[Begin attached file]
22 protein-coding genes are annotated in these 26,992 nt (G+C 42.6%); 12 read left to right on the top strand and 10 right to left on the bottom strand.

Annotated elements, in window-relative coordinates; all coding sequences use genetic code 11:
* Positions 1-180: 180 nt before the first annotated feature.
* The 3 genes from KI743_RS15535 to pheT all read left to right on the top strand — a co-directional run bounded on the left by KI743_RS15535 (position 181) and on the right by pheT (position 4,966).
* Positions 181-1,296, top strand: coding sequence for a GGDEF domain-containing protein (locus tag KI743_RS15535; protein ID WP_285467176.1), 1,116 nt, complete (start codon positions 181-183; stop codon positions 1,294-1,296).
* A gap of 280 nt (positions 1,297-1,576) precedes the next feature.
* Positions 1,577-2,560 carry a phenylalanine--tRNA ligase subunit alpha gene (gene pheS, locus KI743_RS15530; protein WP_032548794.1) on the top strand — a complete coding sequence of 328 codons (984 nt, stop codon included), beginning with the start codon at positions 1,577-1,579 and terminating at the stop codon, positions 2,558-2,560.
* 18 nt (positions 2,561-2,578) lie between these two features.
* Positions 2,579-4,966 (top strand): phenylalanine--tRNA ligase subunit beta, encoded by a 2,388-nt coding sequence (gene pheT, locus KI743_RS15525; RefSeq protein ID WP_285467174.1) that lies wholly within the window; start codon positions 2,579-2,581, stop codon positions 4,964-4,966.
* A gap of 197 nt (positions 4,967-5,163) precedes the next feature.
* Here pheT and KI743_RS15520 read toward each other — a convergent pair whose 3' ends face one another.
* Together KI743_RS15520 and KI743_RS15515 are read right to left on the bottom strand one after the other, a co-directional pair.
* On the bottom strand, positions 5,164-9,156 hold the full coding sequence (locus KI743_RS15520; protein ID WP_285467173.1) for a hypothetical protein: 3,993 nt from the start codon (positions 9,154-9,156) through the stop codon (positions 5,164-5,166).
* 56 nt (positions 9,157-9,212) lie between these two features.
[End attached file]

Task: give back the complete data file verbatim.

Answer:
22 protein-coding genes are annotated in these 26,992 nt (G+C 42.6%); 12 read left to right on the top strand and 10 right to left on the bottom strand.

Annotated elements, in window-relative coordinates; all coding sequences use genetic code 11:
* Positions 1-180: 180 nt before the first annotated feature.
* The 3 genes from KI743_RS15535 to pheT all read left to right on the top strand — a co-directional run bounded on the left by KI743_RS15535 (position 181) and on the right by pheT (position 4,966).
* Positions 181-1,296, top strand: coding sequence for a GGDEF domain-containing protein (locus tag KI743_RS15535; protein ID WP_285467176.1), 1,116 nt, complete (start codon positions 181-183; stop codon positions 1,294-1,296).
* A gap of 280 nt (positions 1,297-1,576) precedes the next feature.
* Positions 1,577-2,560 carry a phenylalanine--tRNA ligase subunit alpha gene (gene pheS, locus KI743_RS15530; protein WP_032548794.1) on the top strand — a complete coding sequence of 328 codons (984 nt, stop codon included), beginning with the start codon at positions 1,577-1,579 and terminating at the stop codon, positions 2,558-2,560.
* 18 nt (positions 2,561-2,578) lie between these two features.
* Positions 2,579-4,966 (top strand): phenylalanine--tRNA ligase subunit beta, encoded by a 2,388-nt coding sequence (gene pheT, locus KI743_RS15525; RefSeq protein ID WP_285467174.1) that lies wholly within the window; start codon positions 2,579-2,581, stop codon positions 4,964-4,966.
* A gap of 197 nt (positions 4,967-5,163) precedes the next feature.
* Here pheT and KI743_RS15520 read toward each other — a convergent pair whose 3' ends face one another.
* Together KI743_RS15520 and KI743_RS15515 are read right to left on the bottom strand one after the other, a co-directional pair.
* On the bottom strand, positions 5,164-9,156 hold the full coding sequence (locus KI743_RS15520; protein ID WP_285467173.1) for a hypothetical protein: 3,993 nt from the start codon (positions 9,154-9,156) through the stop codon (positions 5,164-5,166).
* 56 nt (positions 9,157-9,212) lie between these two features.